THINGS I HAVE NOT SEEN IN PARIS:
THINGS I HAVE SEEN IN PARIS:
Smoking. SO. MUCH. SMOKING.
Fashion shows (more on that later)
Crazies in the Metro/on the Metro
Couples mid-Makeout Session
Naked Rugby Players on TV (more on that later, too)
*Spend the flight squished into my seat. The other seats are occupied by a nice, though portly, elderly couple who are apparently new to international travel. I show them how to use the in-flight entertainment system correctly. Twice. As sleeping becomes increasingly less of an option, I decide to watch Midnight in Paris (yay!) and Something Borrowed (not so yay) instead.
*I make it through customs (which, seriously - do they even bother checking for banned items?) and onto the train. At the metro station I ask a young girl for directions to the Rue des Fontaines du Temple. No luck. I ask again. No dice. I figure my French can't be that bad. I ask an ice cream truck vendor, who (1) corrects my speech and then (2) points me in the right direction. I start walking and realize that I've managed to surface from the Metro right into a Deaf-rights awareness rally. It seems I was using the wrong kind of French in this instance.
*Finally make it to the apartment Mere has rented for the week. We hug and realize that we're wearing matching outfits. Huh. I desperately want a shower, but that may send me straight into a coma so I opt for a change of clothing and we hit the streets instead. We stop for lunch at a cafe, where I place a garbled order for an omelette and a glass of rosé. People watching ensues.
*Commence project Keep Adrienne Awake to Fight Jetlag. Which consists of more walking. Lots more. At least it's nice out - Paris is experiencing an unusual break in the weather this week. Fine by me! We pop into a sports bar quickly so I can ask about the France v. All Blacks game. (Which my team won, thank you very much!)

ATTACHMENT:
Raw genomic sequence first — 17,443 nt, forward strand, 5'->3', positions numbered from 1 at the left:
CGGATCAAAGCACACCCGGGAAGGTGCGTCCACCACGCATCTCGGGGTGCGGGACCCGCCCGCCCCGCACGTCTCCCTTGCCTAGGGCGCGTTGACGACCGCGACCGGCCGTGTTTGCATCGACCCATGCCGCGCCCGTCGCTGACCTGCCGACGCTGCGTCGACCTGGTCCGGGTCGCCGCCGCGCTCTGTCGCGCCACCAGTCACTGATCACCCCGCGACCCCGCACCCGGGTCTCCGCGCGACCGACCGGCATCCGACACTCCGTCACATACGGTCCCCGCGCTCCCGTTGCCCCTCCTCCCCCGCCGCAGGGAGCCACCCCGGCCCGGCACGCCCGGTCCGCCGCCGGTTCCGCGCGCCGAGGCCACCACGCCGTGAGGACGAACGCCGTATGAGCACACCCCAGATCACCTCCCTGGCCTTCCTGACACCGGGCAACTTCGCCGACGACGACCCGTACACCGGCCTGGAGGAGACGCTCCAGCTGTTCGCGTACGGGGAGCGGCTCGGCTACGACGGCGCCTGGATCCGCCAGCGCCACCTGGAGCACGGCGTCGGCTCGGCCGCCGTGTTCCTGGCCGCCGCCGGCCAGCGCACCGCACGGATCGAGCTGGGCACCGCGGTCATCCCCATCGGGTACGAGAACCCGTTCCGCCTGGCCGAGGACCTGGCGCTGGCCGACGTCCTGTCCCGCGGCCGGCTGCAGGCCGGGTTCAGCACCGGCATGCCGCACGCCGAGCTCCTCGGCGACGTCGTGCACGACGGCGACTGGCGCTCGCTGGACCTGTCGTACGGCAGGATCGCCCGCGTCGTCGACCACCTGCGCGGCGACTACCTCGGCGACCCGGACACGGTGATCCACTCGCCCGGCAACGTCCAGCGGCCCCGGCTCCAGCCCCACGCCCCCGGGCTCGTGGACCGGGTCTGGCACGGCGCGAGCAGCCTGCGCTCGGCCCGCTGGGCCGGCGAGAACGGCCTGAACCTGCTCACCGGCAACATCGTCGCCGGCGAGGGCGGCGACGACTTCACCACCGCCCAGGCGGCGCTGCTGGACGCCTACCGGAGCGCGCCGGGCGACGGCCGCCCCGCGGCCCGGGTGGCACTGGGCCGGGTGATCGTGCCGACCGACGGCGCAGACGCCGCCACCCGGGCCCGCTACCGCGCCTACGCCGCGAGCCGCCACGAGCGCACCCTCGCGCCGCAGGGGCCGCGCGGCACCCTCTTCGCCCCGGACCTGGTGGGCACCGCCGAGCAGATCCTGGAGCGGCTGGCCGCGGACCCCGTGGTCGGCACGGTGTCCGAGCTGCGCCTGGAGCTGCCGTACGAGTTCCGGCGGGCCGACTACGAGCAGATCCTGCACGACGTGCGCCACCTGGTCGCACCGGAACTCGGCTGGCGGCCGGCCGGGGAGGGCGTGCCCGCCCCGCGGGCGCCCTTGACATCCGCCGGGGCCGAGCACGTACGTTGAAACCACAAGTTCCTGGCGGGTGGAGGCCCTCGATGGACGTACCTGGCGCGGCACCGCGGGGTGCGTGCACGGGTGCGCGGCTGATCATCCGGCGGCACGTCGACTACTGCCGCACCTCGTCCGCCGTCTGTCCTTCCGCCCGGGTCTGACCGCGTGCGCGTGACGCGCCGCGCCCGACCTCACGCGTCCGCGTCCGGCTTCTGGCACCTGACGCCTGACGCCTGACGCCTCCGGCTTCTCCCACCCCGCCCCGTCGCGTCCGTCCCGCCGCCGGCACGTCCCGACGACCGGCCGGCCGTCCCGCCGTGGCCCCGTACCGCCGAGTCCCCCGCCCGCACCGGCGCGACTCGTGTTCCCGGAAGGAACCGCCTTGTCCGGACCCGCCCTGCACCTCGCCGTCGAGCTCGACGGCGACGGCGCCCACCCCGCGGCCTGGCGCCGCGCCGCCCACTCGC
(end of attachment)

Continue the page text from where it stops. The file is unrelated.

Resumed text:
* More walking. We explore the Latin Quarter. I almost buy a handmade animated music box for 72 euros but sanity stays my hand. We eventually stop for caffeine and beer, which made sense at the time. *We start to walk towards the Bastille. We're a few blocks away when my feet start to really, really hurt and I'm having trouble staying awake while standing, which is a new and unpleasant experience for me. We metro back to the apt and I cat nap for a few minutes. *Using what has to be the slowest Internet connection in the Western world, we find some vegetarian places to eat dinner and some bars to drink in afterwards. Time to put on our fancy clothes before hitting the town!
*Dinner is ...not good. But the drinks - now those are impressive. We first stop at the Experimental Cocktail Club near Montorgueil. It's tiny and there are a LOT of people crammed in there, but the music is all kinds of fantastic. And the cocktails are off the friggin chain. I have a Brunette, which contains something like 6 types of liquor (I'm estimating based on how loopy I felt after just one), while Mere has something called the Experience. All I know is that it contains lemongrass. And a hefty dose of deliciousness.
*The next place is a Brit-rock-like pub. There's no other way to describe. We're definitely out of our age group and the top shelf liquor appears to be Jack Daniels. I settle for a whiskey and make Mere watch some of the soccer game that's played on a big screen in the main room. All kinds of 80s and 90s Brit rock and pop is coming out of a smokey room on the side, which we check out. I last all of 6 minutes before heading for the exit.
*We stumble around some more before I pull a full pumpkin and beg for a cab. We manage to find some in front of the Opéra de Paris, which is beautiful. However, I am just too damned tired to care at this point.
*We make it back to the apt, but Mere is hungry. This proves problematic as (1) it's after two in the morning and (2) Mere is vegan. Most of the kitchens we find serve either meat or cheese (seriously - even the one salad we were offered was a cheese salad). We finally find a fried chicken joint that for reasons I don't quite understand has a veggie burger on it's menu. SOLD. It's a crappy burger, but mine comes with fries and a Fanta, so I'm good and happy.